What is spleen neoplasm
Spleen neoplasm is the disordered growth of cells in the spleen, an organ located just below the ribs, on the left side of the body, which has the main functions of filtering damaged blood cells, producing white blood cells (and thus preventing infections) and helping to clot the blood. blood (by storing red blood cells and platelets).
Spleen neoplasms can be malignant or benign and can start in the organ or come from other parts of the body (metastases). In all cases, it is a rare disease with no defined cause.
Subtypes of spleen neoplasm
Spleen neoplasms are classified as primary (malignant or benign) and secondary (malignant).
Primary malignant spleen neoplasms
- Lymphoma – the primary location of lymphoma in the spleen represents less than 1% of all lymphomas and is typically non-Hodgkin’s lymphoma. There are four patterns of lymphoma in the spleen currently described: diffuse infiltration; small, focal or miliary nodules; multiple large nodular lesions; and solid and voluminous masses; and
- Angiosarcoma – although rare, angiosarcoma in the spleen is the most common primary malignancy in this organ. It is a highly aggressive tumor with little chance of cure.
- Benign primary spleen neoplasms
- Hemangioma – is the most common benign neoplasm of the spleen. These are blood vessels abnormally accumulated in the organ, which may present peripheral calcifications;
- Lymphangioma is a rare, slow-growing benign neoplasm common in childhood. In the spleen, it appears as a set of cysts of varying sizes;
- Hamartoma – this is a rare benign lesion, consisting of malformations of the red pulp of the spleen; and
- Litoral cell angioma – is a rare vascular tumor that arises in the littoral cell, which lines the sinuses of the red pulp of the spleen, and covers the organ in a diffuse way, with multiple nodular masses of varying sizes.
Secondary malignant spleen neoplasms
The appearance of metastases in the spleen is relatively uncommon. The malignant tumors that most commonly spread to the spleen are:
- Breast cancer;
- Lung cancer;
- Ovary cancer;
- Colon cancer;
- Stomach cancer; and
- Pancreatic cancer.
Symptoms of spleen neoplasm
Spleen cancer can cause the organ to become larger, which leads to:
- Belly feeling too full after eating;
- Pain in the upper left side of the belly;
- Frequent infections;
- Bleeding at random;
- Purple spots on the body;
- Pain in bones and joints;
- Lymph nodes;
- Sweating with trembling;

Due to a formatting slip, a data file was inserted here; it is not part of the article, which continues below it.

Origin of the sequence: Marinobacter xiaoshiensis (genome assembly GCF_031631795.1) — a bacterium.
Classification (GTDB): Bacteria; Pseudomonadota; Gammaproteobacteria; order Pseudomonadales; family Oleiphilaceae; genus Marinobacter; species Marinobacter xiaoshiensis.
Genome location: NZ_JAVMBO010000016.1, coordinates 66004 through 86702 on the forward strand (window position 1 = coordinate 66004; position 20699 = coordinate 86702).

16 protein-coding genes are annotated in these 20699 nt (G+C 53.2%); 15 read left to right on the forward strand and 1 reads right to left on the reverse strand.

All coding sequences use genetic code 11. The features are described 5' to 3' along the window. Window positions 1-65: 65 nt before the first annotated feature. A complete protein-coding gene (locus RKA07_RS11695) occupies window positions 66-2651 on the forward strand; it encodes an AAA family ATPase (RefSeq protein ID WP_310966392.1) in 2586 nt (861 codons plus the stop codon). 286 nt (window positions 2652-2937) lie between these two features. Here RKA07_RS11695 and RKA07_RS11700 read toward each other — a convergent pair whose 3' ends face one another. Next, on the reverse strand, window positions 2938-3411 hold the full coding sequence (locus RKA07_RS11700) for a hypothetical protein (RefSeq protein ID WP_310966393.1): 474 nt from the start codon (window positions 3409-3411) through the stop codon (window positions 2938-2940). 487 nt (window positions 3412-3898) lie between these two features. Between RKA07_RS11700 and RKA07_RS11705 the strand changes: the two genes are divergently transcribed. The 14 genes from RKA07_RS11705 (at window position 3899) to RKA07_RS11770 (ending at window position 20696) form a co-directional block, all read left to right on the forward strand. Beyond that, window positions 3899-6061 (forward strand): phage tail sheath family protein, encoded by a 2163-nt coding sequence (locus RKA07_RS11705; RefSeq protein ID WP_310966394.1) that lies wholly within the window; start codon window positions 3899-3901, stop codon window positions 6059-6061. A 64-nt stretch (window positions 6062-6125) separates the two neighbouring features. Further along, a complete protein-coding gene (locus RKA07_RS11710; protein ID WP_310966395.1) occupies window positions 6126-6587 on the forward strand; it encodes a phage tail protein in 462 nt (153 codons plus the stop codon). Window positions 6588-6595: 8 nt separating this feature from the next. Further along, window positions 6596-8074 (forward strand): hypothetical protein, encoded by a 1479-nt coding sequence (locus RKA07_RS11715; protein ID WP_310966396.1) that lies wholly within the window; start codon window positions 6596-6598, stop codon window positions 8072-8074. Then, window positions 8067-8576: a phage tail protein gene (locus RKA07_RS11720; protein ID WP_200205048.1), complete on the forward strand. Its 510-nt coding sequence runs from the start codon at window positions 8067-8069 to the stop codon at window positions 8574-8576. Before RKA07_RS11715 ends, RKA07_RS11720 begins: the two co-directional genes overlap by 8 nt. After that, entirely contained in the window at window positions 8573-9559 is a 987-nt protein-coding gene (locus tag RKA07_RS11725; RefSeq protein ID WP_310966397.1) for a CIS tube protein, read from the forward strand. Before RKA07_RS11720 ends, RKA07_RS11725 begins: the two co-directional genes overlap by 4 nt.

- Weight loss for no apparent reason; and
- Swelling in the belly.
Diagnosis of spleen neoplasm
The specialist doctor requests a series of tests when, because of a set of symptoms, he suspects the presence of a neoplasm in the spleen.
Initially, a complete blood count is requested, to check the blood cell count. A bone marrow biopsy is necessary in some cases, with a small sample of the hip bone taken and analyzed for cancer cells. When lymph nodes are part of the symptoms, they are also biopsied.
Imaging tests such as MRI, CT and PET Scan help to close the diagnosis.
Treatment of spleen neoplasm
In case of malignant neoplasms, splenectomy – partial or total removal of the spleen – is one of the treatment options. It can be done laparoscopically (minimally invasive surgery, done with small incisions in the belly and using cameras to guide the removal of the spleen with a thin cannula) or by open surgery (a large incision in the center of the belly to remove the spleen ).
Studies have already shown that most patients who undergo splenectomy do not need additional treatments for up to five years, depending on cell origin and subtype.
In addition, chemotherapy, radiotherapy and targeted therapy drugs may be indicated. This will depend on the type of tumor the patient has.
Stem cell transplantation may be considered, to replace abnormal, diseased cells with normal, healthy ones.
In addition, in some situations, a monoclonal antibody, rituximab, is used to control the disease without surgical interventions.
People without symptoms tend not to need treatment, but they should undergo a biannual medical follow-up, with blood tests and evaluation of the general clinical condition.
Prevention of spleen neoplasm
Due to the lack of a defined cause, there are no known ways to prevent spleen cancer.